Video | Business Headlines | Internet | Science | Scientific Ethics | Technology | Search

 


Breakthrough in hybrid species science

Friday, March 7, 2014
Breakthrough in hybrid species science

Massey University scientists have discovered a universal law that explains how hybrid species survive and thrive.

Computational biologist Professor Murray Cox and molecular biologist Dr Austen Ganley led the research that analysed what happens when a new species is formed. Their findings were published today in the Public Library of Science online journal, Genetics.

“When two very different species suddenly merge together, a new species is created instantaneously that contains two different sets of machinery, or RNA (Ribonucleic acid) as it’s known,” Professor Cox says. “Some parts of this machinery won’t work together, so we asked the question, how does this hybrid survive?”

Professor Cox says hybrids are surprisingly common and can be seen in the cotton used to make bed-sheets, the wheat in bread and in New Zealand alpine plants.

His team used advanced computational biology methods to sequence and analyse hundreds of millions of RNA copies of a fungus found in grass. “This particularly fungus [epichloe endophyte] is one of the good guys," he says. "The plant gives the fungus a place to live, and the fungus produces chemicals that kill insects that try to eat the grass. This hidden relationship is a key reason for the success of New Zealand’s multibillion dollar dairy industry.”

Professor Cox was amazed to find that the RNA levels in the grass fungus were almost identical to the patterns found in cotton – the only other hybrid species that has undergone similar analysis.

“These species are radically different, for starters, one is a plant, the other is a fungus,” he says. “Therefore we realised we had identified universal rules that dictate how gene expression has to behave in order for hybrid species to control their two sets of machinery [RNA], regardless of what exact species those hybrids are."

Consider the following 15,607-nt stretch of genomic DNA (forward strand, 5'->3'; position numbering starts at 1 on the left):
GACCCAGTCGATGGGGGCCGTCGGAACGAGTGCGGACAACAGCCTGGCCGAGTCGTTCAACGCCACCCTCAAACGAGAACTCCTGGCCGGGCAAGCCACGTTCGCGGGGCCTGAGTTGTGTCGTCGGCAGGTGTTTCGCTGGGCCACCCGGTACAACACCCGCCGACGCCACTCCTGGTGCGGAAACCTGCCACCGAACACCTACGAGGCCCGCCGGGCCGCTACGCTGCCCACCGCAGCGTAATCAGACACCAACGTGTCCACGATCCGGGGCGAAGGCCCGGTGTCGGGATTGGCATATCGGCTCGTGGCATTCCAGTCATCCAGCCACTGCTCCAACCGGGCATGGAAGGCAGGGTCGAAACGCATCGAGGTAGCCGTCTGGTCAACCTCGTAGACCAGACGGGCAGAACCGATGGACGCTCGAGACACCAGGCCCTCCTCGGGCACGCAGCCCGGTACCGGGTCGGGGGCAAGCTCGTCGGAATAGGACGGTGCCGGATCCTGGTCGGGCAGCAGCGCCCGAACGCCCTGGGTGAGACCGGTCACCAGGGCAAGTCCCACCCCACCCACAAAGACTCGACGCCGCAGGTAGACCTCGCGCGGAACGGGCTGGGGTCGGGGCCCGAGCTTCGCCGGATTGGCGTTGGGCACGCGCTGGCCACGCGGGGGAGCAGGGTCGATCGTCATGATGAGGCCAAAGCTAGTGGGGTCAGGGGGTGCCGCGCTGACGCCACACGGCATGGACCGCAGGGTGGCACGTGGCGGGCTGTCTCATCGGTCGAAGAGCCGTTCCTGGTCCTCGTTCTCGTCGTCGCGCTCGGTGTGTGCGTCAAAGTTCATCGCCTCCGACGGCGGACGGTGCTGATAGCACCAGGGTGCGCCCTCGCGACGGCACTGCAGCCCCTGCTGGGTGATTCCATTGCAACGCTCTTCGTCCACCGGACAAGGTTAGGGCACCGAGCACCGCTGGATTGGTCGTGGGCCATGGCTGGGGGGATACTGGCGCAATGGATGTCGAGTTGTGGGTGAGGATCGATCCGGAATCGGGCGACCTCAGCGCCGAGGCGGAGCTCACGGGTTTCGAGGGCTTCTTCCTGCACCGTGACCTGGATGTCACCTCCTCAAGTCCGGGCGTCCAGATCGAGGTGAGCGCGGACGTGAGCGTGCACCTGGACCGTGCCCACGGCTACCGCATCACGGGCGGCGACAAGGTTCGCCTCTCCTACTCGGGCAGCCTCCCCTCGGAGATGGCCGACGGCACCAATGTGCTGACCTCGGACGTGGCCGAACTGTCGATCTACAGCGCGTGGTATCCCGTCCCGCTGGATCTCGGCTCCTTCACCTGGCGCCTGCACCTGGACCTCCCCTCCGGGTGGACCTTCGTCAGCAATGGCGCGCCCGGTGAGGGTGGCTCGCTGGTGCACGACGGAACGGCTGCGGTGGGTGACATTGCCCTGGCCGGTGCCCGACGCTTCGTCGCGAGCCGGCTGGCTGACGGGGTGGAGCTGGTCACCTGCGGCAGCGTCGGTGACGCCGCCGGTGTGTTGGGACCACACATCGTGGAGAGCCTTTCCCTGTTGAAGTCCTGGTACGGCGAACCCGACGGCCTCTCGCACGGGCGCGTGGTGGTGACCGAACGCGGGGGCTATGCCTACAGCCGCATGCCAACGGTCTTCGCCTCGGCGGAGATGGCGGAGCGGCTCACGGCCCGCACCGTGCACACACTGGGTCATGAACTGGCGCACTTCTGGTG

These genetic rules revealed that the hybrid’s genes mimic one parent or the other. “The RNA levels showed one copy effectively gets turned off. It’s not simply an average of what its parents have. This pattern occurs in both fungi and plants — in other words, there are universal rules that control gene expression levels in hybrids across the tree of life.”

It is this final point that has generated the greatest interest in the scientific community and earned Professor Cox’s research a place in the PLOS Genetics publication.

ENDS

© Scoop Media

 
 
 
 
 
Business Headlines | Sci-Tech Headlines

 

Gordon Campbell: On Tiwai Point (And Saying “No” In Greece)

Its hard to see how Rio Tinto’s one month delay in announcing its intentions about the Tiwai Point aluminium smelter is a good sign for (a) the jobs of the workers affected or (b) for the New Zealand taxpayer. More>>

ALSO:

Half Empty: Dairy Product Prices Extend Slide To Six-Year Low

Dairy product prices continued their slide, paced by whole milk power, in the latest GlobalDairyTrade auction, weakening to the lowest level in six years. More>>

ALSO:

Copper Broadband: Regulator Set To Keep Chorus Pricing Largely Unchanged

The Commerce Commission looks likely to settle on a price close to its original decision on what telecommunications network operator Chorus can charge its customers, though it probably won’t backdate any update. More>>

ALSO:

Lower Levy For Safer Cars: ACC Backtracks On Safety Assessments

Dog and Lemon: “The ACC has based the entire levy system on a set of badly flawed data from Monash University. This Monash data is riddled with errors and false assumptions; that’s the real reason for the multiple mistakes in setting ACC levies.” More>>

ALSO:

Fast Track: TPP Negotiations Set To Accelerate, Groser Says

Negotiations for the Trans-Pacific Partnership will accelerate in July, with New Zealand officials working to stitch up a deal by the month's end, according to Trade Minister Tim Groser. More>>

ALSO:

Floods: Initial Assessment Of Economic Impact

Authorities around the region have compiled an initial impact assessment for the Ministry of Civil Defence, putting the estimated cost of flood recovery at around $120 million... this early estimate includes social, built, and economic costs to business, but doesn’t include costs to the rural sector. More>>

ALSO:

Get More From Scoop

 
 
 
 
 
 
 
 
 
Sci-Tech
Search Scoop  
 
 
Powered by Vodafone
NZ independent news